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Focused on Energy: 30 years and Counting

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Quint House

In 1986, gas was $.86 a gallon; a stamp cost $.22; the average income was $24,897; and CO2 measured 347 ppm. It was also the year that John and Linda Quint began building a Stitt home near St. Louis, MO. Ever since moving in, John has recorded his home’s energy consumption. This year, that makes it 30 years in a row!

Solar Pays Off

John and Linda’s energy-efficient two-story, 2,064 square foot home, is primarily electric. However, it’s also passive solar in design and includes a solar water heating system and a wood-burning stove. From his detailed records, John knows how much firewood they’ve burned; how many days they used auxiliary heat and air; how many hours the backup element in the solar water heater ran; how much electricity they used per month; and their average kilowatt cost (including tax). Quite the accomplishment!

Energy Efficiency Offsets Rising Costs

What John’s numbers show is that the annual cost of home energy is more expensive than ever – how much so? According to John’s records, the past ten years have seen the overall cost of electricity increase by 67%, from $0.07 per watt to approximately $0.12 (including tax). Now add to that the effects of climate change, which influence the amount of heating and cooling a home needs. Temperature extremes are becoming the norm. Over the past five years, the number of days John and Linda used air conditioning varied from 58 to 95 annually. During the same time, the amount of wood they burned varied from 1.7 to 3.5 cords annually.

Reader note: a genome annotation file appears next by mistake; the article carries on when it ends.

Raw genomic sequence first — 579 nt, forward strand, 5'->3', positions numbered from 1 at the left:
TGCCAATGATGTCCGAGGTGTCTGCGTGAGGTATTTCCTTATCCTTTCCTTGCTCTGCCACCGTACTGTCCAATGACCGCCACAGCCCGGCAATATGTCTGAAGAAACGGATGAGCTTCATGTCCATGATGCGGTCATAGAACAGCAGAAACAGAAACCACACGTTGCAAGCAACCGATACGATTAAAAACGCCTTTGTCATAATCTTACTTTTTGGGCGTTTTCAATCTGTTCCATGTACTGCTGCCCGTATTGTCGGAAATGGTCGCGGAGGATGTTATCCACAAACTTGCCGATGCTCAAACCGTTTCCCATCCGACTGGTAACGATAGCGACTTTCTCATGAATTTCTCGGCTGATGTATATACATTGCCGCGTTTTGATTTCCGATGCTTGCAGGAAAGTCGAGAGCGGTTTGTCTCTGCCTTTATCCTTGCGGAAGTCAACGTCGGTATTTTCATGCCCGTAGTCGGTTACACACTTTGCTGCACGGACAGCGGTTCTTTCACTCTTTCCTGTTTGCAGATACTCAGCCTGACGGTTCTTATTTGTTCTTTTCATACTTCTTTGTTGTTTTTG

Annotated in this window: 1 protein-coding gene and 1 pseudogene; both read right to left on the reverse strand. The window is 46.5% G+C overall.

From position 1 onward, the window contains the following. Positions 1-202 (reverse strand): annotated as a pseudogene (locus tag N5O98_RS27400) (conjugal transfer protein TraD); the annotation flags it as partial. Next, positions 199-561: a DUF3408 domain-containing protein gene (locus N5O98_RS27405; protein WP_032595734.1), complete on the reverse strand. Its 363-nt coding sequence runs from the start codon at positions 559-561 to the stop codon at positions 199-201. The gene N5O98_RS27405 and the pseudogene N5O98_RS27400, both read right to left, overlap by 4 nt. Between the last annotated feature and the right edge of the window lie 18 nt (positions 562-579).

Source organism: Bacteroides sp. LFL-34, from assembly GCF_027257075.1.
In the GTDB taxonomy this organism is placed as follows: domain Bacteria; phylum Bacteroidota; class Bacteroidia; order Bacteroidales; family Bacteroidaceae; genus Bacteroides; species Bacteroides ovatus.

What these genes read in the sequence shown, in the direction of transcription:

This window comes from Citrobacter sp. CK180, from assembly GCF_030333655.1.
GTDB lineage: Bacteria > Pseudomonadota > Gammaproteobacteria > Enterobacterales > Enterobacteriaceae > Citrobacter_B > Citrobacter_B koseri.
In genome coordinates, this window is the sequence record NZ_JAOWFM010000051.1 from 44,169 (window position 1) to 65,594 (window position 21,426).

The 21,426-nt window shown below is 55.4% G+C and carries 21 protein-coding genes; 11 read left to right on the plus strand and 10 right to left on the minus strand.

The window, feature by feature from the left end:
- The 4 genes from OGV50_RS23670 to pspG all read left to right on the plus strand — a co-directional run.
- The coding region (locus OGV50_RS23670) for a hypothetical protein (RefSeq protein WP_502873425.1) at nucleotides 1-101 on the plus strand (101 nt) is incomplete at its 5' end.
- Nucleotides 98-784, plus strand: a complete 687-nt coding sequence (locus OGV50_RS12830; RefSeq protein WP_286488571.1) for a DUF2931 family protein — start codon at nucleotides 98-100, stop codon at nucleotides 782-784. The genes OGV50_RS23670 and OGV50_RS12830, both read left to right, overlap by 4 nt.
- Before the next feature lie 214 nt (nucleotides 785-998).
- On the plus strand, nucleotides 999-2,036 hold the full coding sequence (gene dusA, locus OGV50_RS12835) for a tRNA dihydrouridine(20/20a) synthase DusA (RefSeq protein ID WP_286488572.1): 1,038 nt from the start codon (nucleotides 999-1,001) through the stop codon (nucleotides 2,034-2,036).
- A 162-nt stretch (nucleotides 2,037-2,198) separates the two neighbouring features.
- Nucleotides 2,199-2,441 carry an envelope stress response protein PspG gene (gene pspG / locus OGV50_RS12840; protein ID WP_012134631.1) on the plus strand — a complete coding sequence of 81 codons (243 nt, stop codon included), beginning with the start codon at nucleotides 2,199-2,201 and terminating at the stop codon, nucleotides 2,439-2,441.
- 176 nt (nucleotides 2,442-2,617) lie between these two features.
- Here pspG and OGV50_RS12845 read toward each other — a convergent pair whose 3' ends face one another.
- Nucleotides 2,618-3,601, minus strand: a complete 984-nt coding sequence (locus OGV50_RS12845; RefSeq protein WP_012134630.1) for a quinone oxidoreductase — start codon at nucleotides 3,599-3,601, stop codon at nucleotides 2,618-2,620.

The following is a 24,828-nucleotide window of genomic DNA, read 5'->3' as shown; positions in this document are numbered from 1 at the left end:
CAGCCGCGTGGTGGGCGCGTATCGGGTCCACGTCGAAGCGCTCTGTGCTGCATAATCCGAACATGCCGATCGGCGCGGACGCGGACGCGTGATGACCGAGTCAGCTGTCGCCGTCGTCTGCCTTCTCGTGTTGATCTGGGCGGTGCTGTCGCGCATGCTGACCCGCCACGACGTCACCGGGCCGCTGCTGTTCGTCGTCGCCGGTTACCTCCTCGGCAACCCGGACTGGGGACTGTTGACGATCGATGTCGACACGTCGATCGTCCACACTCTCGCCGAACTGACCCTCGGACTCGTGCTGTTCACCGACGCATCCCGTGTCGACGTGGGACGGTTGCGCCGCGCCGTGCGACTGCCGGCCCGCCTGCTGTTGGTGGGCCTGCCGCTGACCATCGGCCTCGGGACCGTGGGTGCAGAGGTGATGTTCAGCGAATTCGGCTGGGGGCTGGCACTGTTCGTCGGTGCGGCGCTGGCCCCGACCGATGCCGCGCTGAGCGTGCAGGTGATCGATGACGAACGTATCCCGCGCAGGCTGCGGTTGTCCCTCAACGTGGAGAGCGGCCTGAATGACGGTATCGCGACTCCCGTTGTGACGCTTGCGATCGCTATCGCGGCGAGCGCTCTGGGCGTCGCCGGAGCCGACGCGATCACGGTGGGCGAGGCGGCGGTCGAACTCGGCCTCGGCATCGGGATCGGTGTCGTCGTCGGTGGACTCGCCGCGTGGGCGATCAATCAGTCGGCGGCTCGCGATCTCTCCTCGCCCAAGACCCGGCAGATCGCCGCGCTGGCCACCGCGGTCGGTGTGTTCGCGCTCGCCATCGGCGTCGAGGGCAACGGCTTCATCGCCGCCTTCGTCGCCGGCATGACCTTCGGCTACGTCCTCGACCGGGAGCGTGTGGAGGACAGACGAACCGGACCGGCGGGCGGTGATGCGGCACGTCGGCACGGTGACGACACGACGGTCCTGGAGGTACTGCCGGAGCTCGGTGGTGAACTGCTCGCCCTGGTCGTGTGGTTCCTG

Ultimately Affordable

We recognize that a single example of energy consumption isn’t a perfect scientific study, but the accuracy of and time span covered by John’s numbers do tell a story. They show that building and living in an energy-efficient home is ultimately affordable: it saves an increasing amount of money year after year. Plus, you have the added daily comfort of consistent temperatures throughout your home and healthy indoor air to breathe.

The Bottom Line

John and Linda’s average monthly electric bill for the first year they lived in their house was $40.52, this past year it was $78.87. That takes into account increased consumption to accommodate a changing climate and increasing utility rates. We have to say: Congratulations, John and Linda – that’s quite impressive in today’s environment! Thank you for 30 years of sharing!

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